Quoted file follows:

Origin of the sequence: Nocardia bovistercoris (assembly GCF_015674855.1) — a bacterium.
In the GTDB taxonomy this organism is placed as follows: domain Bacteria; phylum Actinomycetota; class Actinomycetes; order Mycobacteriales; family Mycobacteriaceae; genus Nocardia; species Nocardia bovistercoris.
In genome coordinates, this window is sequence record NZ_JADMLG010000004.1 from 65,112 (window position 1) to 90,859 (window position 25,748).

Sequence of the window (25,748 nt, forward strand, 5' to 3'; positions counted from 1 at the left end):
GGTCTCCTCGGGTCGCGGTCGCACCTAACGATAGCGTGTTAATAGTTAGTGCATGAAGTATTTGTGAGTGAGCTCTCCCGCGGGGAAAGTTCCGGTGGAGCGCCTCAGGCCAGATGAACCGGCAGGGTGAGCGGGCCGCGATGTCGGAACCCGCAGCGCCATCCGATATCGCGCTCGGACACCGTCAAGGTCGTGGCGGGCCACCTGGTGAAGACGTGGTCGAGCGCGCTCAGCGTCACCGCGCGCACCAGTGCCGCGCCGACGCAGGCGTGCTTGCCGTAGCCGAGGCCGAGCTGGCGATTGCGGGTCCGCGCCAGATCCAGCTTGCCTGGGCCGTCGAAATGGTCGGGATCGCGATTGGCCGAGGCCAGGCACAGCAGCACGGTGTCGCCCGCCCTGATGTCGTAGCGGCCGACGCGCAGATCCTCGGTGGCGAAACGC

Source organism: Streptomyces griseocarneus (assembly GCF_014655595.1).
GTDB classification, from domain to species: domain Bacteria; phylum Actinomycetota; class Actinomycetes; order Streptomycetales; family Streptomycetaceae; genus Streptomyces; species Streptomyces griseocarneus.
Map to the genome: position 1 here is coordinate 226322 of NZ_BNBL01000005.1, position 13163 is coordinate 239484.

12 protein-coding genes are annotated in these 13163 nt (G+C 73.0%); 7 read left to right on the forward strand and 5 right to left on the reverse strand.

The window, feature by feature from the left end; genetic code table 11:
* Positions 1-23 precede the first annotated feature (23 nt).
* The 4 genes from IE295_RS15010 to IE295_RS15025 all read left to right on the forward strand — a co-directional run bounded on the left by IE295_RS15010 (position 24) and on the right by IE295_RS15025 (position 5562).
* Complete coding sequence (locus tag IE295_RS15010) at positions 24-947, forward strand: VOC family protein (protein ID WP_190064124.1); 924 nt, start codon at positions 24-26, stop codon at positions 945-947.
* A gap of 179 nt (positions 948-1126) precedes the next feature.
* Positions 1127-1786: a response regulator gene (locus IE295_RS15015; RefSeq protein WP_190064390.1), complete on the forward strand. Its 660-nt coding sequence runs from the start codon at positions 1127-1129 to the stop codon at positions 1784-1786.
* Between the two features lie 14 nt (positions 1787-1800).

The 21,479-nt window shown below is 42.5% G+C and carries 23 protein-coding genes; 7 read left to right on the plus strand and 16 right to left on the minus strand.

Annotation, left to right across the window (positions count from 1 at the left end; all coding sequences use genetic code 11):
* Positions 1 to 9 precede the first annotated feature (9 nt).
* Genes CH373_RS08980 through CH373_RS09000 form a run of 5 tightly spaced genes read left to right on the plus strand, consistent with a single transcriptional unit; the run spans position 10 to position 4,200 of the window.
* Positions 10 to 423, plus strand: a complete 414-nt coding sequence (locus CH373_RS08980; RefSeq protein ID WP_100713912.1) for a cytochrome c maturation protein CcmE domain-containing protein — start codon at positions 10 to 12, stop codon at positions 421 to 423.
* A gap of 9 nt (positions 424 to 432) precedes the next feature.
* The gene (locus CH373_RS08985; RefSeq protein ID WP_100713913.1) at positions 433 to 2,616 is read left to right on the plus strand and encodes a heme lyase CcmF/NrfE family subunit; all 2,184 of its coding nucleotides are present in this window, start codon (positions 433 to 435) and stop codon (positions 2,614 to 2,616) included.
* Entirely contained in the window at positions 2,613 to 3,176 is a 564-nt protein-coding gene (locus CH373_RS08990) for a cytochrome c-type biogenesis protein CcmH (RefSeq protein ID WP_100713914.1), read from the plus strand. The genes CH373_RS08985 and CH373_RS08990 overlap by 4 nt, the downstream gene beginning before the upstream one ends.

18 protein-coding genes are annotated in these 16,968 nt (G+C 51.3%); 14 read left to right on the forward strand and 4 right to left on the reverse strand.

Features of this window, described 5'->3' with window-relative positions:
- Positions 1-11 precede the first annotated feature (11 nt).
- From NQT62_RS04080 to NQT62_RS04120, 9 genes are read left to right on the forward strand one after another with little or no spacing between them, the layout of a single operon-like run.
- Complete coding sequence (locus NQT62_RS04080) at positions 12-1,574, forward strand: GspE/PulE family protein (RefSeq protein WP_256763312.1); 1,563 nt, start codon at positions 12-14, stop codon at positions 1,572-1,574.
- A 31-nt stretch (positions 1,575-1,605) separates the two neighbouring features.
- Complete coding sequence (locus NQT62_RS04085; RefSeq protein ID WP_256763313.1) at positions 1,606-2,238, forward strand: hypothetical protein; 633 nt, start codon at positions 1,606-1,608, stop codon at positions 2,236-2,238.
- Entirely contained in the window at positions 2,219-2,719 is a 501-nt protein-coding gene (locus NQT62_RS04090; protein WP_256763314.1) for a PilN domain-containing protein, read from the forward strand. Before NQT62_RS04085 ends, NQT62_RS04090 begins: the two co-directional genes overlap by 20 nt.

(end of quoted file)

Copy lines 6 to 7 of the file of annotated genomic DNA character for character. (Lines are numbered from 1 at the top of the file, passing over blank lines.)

Source organism: Streptomyces griseocarneus (assembly GCF_014655595.1).
GTDB classification, from domain to species: domain Bacteria; phylum Actinomycetota; class Actinomycetes; order Streptomycetales; family Streptomycetaceae; genus Streptomyces; species Streptomyces griseocarneus.